Catastrophe Futures and Options (Finance)

Catastrophe futures and options are derivative securities whose payoffs depend on insurers’ underwriting losses arising from natural catastrophes (e.g. hurricanes). Specifically, the payoffs are derived from an underwriting lo ss ratio that measures the extent of the US insurance industry’s catastrophe losses relative to premiums earned for policies in some geographical region over a specified […]

Capital Structure (Finance)

Capital structure is the mixture of securities issued by a company to finance its operations. Companies need real assets in order to operate. These can be tangible assets, such as buildings and machinery, or intangible assets, such as brand names and expertise. To pay for the assets, companies raise cash not only vi a their […]

Contagion (Finance)

News of a bankruptcy could affect the trading positions and equity values of other companies in the same industry simply because a lack of information encourages the presumption that the circumstances of the bankrupt firm apply more generally. This phenomenon is referred to as contagion. Other examples of initializing news events and possible contagious consequences […]

Consolidation (Finance)

Because of their separate legal status, a parent company and its subsidiaries keep independent accounts and prepare separate financial statements. However, investors are interested in the financial performance of the combined group and so this is reported as the group’s “consolidated” or “group” financial statements, which present the financial accounts as if they were from […]

Conditional Performance Evaluation (Finance)

Conditional performance evaluation refers to the measurement of performance of a managed portfolio taking into account the information that was available to investors at the time the returns were generated. An example of an unconditional measure is Jensen’s alpha based on the capital asset pricing model (CAPM). Unconditional measures may assign superior performance to managers […]

Contingent Claims (Finance)

In layman’s language, a contingent-claims market can be understood by comparing it with betting in a horse race. The state of the world corresponds to how the various horses will place, and a claim corresponds to a bet that a horse will win. If your horse comes in, you get paid in proportion to the […]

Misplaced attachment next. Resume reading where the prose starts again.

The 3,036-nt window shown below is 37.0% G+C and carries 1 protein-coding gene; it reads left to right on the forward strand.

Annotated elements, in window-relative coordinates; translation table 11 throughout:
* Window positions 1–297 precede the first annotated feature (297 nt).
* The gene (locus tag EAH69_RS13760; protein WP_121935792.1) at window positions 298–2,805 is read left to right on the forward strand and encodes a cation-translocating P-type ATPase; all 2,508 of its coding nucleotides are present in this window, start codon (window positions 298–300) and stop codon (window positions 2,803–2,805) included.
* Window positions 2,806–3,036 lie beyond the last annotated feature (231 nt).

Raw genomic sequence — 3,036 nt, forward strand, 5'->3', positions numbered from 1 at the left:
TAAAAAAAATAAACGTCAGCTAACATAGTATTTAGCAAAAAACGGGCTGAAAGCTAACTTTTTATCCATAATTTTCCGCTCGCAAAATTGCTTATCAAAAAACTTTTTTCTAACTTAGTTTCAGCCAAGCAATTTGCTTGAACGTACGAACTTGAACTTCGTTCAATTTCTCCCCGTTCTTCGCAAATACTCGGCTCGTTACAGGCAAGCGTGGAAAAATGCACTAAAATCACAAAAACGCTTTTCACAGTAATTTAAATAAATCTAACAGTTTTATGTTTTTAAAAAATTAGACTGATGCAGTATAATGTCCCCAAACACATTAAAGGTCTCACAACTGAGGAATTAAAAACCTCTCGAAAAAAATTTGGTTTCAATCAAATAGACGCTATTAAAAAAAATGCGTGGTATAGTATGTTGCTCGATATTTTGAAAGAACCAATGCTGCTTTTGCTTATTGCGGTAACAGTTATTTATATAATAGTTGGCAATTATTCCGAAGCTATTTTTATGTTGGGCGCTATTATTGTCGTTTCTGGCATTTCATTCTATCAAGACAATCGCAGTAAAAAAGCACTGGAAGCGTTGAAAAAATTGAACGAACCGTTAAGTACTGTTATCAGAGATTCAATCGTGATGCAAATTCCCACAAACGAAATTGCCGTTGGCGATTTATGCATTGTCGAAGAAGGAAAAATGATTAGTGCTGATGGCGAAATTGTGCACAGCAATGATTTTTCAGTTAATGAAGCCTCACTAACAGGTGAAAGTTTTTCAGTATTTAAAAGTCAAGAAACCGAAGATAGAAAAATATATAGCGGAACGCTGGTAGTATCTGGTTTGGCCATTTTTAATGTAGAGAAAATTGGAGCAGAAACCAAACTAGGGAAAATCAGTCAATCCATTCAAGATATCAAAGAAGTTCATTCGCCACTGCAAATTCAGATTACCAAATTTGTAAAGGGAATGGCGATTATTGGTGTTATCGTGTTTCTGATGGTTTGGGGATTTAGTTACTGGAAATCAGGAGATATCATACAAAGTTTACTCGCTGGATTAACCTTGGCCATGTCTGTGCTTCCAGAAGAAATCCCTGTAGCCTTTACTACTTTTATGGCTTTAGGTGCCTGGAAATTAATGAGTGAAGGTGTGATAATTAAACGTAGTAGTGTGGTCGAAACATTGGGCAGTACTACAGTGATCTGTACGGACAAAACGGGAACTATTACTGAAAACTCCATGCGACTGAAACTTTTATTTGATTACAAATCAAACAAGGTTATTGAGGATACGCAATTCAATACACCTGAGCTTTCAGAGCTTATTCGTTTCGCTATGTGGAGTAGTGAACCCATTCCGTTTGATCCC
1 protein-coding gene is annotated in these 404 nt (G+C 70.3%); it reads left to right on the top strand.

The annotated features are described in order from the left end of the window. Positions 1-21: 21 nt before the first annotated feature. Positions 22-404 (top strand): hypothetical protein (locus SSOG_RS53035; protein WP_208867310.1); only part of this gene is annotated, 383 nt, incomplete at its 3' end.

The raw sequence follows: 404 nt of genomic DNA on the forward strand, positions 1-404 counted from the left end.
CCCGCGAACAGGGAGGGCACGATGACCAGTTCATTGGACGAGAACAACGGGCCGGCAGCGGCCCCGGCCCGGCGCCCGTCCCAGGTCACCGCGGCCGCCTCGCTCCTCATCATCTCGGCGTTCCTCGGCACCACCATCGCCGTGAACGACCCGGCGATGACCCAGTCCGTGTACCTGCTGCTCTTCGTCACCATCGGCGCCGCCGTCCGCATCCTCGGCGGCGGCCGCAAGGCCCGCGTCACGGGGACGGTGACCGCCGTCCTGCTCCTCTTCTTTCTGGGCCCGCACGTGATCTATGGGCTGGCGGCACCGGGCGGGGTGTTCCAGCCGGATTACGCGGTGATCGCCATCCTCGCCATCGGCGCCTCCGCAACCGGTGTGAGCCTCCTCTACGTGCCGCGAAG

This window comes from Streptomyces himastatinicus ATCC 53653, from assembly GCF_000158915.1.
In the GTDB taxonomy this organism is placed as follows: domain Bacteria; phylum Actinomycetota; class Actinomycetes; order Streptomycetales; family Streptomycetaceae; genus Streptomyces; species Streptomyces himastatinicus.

Convertibles (Finance)

A convertible is a bond with an option for the holder to exchange the bond into “new” shares of common stock of the issuing company under specified terms and conditions. These include the conversion period and the conversion ratio. The conversion period is the period during which the bond may be converted into shares. The […]

Convenience Yields(Finance)

The notion of “convenience yields” was first introduced by Kaldor (1939) as the value of physical goods, held in inventories resulting from their inherent consumption use, which accrues only to the owner of the physical commodity and must be deducted from carrying costs. Similarly, Brennan and Schwartz (1985) define the convenience yield as the flow […]

Corporate Takeover Language (Finance)

The word “takeover” is used as a generic term to refer to any acquisition through a tender offer. In layman’s language it is a straightforward transaction in which two firms decide to combine their assets either in a friendly or unfriendly manner under established legal procedures. A “friendly takeover” is sometimes referred to as a […]

Corporate Governance (Finance)

The firm is a nexus of contracts, and the corporation is a firm whose equity claims have limited liability and are generally traded on li quid markets. Corporate governance refers to the rules, procedures, and administration of the firm’s contracts with its shareholders, creditors, employees, suppliers, customers, and sovereign governments. Governance is legally vested in […]